I wrote it as a cleanner version of @bit9852919571 code from GitHub, not neccecarely the correctly working one :wink:

The original code:

def censor2(email):
  e = email.split()
  n = []
  for terms in proprietary_terms:
    for word in e:
      if terms == word:
        n.append("*"*len(word))
      else:
        n.append(word)
  return " ".join(n)

To answer to your solution:
creating the list in your case is unnecessary, because first you wrap text in list emaillist = [emailstring] and then you unwrap it with every emaillist[0]. There’s also no need for if statement and you can just iterate through proprietary_terms without indexing it!

Your function could look just like this:

def censor_list(emailstring):
     for i in range(len(proprietary_terms)):
         if proprietary_terms[i] in emailstring:
             emailstring = emailstring.replace(proprietary_terms[i], '-')
     return emailstring

Or even like this:

def censor_list(emailstring):
     for term in proprietary_terms:
         emailstring = emailstring.replace(term, '-')
     return emailstring

And I also found the solution!
No regex required and it does everything!

  1. It’s case insensitive!
  2. It checks if it’s the exact match!
  3. It replaces phrases without removing white spaces!
  4. It also works with plural words! - kind of
    Only regular ones / brakes on some “Possession” words.
    But I guess it’s even harder to make it aware of context and grammar :upside_down_face:
    You can always make it leave the “s” out and just censor everything before or add special cases,
    but for this exercise I like it this way :grinning:
  5. It doesn’t care for interpunction!
  6. No extra python, just String Methods!
  7. And the cherry on top - it’s only 17 lines long! Haha

Great thinking with white spaces! This idea led me to using isalpha() method!

# Output censored equivalent function
def censor(term):
    words = term.split()
    for n in range(len(words)):
        words[n] =  "".join(['-' for n in range(len(words[n]))])
    return " ".join(words)


# Censor provided terms in text function
def censor_list(text, terms):
    # Create second list with plural forms
    plur = [i + "s" for i in terms]
    # Combine lists
    terms = plur + terms
    for term in terms:
        # Call censor function to create replacement
        replace =  censor(term)
        # Find case insensitive version of the term in the text
        for n in range(text.lower().count(term)):
            # Find starting index of matching word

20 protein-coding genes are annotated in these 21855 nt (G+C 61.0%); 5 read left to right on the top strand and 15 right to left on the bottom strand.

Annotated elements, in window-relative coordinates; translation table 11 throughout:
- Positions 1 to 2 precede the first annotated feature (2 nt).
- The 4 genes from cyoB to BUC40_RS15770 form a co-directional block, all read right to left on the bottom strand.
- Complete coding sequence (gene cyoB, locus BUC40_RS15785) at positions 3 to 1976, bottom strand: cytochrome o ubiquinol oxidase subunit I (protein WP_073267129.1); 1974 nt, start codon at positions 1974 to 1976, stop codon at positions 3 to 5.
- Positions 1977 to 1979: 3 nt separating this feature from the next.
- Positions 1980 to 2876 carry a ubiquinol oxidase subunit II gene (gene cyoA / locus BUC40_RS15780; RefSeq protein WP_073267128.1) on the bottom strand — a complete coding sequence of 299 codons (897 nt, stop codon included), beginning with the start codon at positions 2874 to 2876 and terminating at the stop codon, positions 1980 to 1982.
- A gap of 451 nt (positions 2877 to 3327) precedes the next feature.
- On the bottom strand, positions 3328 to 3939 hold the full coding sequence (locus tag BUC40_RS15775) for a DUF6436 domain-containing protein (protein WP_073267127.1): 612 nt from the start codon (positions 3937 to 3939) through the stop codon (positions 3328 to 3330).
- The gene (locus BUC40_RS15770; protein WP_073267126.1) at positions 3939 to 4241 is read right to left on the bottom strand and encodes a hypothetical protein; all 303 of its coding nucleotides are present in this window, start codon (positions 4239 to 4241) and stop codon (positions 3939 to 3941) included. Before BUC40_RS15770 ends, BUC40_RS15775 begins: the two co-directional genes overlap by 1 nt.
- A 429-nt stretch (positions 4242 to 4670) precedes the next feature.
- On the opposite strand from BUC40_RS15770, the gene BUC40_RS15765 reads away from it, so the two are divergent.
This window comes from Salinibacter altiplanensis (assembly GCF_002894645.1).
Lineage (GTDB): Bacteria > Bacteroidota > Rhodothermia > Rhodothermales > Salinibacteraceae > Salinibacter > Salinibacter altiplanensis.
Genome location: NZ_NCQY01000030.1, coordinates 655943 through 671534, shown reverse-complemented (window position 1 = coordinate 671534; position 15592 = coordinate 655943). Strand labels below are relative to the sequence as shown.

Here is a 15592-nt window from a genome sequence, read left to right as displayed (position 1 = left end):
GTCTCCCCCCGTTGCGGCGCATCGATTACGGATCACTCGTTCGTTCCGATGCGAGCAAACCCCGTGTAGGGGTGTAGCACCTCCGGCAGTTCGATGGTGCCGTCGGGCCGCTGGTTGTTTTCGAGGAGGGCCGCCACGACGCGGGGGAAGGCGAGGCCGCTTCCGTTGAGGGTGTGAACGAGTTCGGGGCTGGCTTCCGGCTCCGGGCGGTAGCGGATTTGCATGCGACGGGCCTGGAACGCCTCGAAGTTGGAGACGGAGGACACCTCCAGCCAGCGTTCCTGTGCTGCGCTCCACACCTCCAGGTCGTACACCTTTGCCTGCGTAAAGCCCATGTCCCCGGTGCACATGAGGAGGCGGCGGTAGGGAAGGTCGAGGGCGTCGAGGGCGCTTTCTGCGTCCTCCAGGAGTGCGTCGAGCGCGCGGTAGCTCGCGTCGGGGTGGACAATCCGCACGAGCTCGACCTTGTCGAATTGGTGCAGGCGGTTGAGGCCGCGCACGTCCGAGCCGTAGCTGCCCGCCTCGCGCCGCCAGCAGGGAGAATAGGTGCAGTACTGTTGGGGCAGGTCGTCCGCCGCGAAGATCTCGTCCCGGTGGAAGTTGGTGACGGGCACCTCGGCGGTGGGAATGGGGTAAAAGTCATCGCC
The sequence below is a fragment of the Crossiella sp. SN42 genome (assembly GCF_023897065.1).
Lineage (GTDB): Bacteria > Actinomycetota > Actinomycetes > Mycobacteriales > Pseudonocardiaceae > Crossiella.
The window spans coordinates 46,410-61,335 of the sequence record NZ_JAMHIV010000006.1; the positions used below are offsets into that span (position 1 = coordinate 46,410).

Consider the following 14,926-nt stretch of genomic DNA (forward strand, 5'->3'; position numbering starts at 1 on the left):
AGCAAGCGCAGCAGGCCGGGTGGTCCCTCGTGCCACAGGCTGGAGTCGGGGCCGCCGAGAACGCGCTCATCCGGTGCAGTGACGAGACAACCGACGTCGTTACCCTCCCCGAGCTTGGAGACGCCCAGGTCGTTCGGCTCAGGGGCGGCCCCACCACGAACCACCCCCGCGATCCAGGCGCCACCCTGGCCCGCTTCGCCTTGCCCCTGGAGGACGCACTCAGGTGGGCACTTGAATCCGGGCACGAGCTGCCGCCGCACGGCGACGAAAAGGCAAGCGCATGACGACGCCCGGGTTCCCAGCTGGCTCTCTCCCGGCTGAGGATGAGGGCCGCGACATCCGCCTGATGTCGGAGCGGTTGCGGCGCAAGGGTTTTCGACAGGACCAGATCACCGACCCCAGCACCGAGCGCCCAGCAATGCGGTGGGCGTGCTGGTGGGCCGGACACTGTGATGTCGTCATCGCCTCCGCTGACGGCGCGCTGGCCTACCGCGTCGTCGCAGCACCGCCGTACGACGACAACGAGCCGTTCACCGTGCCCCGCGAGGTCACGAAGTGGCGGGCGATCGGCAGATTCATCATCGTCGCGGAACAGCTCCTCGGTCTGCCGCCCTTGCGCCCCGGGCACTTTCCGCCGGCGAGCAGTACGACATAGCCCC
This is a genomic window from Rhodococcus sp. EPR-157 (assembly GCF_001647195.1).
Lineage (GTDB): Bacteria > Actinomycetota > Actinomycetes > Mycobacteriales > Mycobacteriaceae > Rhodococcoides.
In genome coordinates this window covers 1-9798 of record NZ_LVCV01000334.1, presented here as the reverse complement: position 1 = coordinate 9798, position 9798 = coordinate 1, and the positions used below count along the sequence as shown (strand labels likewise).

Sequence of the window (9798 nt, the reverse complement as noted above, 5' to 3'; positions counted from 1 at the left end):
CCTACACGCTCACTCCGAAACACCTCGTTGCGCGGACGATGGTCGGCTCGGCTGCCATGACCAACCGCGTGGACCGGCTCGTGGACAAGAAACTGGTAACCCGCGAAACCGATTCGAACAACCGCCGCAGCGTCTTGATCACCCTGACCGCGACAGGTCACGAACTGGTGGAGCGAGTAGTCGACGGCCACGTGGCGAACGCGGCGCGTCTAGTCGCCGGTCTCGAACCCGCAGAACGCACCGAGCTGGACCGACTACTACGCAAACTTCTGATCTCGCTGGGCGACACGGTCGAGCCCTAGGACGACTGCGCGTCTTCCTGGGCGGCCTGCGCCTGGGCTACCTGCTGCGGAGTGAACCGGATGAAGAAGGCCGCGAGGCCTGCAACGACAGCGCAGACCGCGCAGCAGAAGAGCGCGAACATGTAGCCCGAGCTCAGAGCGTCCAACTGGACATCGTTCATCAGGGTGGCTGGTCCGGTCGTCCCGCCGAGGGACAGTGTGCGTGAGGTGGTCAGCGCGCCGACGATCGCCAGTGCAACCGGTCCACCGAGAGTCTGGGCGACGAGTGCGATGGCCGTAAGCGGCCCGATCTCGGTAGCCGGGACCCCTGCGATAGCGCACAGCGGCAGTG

start = text.lower().find(term)
            # Create end index
            end = start + len(term)
            # Check if term is not a part of the bigger word
            if not text[start - 1].isalpha() and not text[end].isalpha():
                # Replace word with replace var in specific index rage
                text = "".join((text[:start],replace,text[end:]))
    return text

print(censor_list(email_two, proprietary_terms))
1 Like

Thanks, this was really helpful. I was on stack exchange and so many people were yelling “strings are immutable!” that I didn’t realize you can overwrite strings within functions. That was key. Also, yes good catch on the superfluous if statement.

I really like the way you handled cases where a term shows up more than once. I did this in a much less elegant way, by creating a list of the first indices for each appearance of the term. Anyways here’s what I wrote before I saw your reply. It kind of has a version of your def(censor) built into it, which probably isn’t best practice.

def censor_two(email):
    for phrase in proprietary_terms:
        if phrase in email.lower():
            if email.lower().count(phrase) > 1:
                indices = []
                index = 0
                while True:
                    try:
                        index = email.lower().index(phrase, index)
                        indices.append(index)
                        index += 1
                    except ValueError:
                        break
                for i in indices:
                    if email[i - 1].isalpha() == False:
                        if email[i + len(phrase)].isalpha() == False or email[i + len(phrase):i + len(phrase)+2] == 's ':
                            email = email[:i] + '*' * len(phrase) + email[i + len(phrase):]
                    else:
                        continue
            else:
                email = email.replace(phrase, len(phrase) * '*')
                email = email.replace(phrase.lower(), len(phrase) * '*')
                email = email.replace(phrase.title(), len(phrase) * '*')
    return email

I’m super curious to hear what you think of the advice in this post . Essentially, [ionatan] (https://discuss.codecademy.com/u/ionatan) advocates for separating the text or email into a list of words and searching that. I noticed neither of us did that. We only iterated over the lists of negative_words and/or proprietary_words and then updated the text/email with the censored version as appropriate. I know that the [ionatan] is not necessary, since I’ve been able to solve all the functions in the challenge, but I wonder if this is a better way to do it. They obtained a list of words and a separate list of non-word strings, and one big question I have is how to they preserve the original order/sequence when they have to eventually join the two lists back together…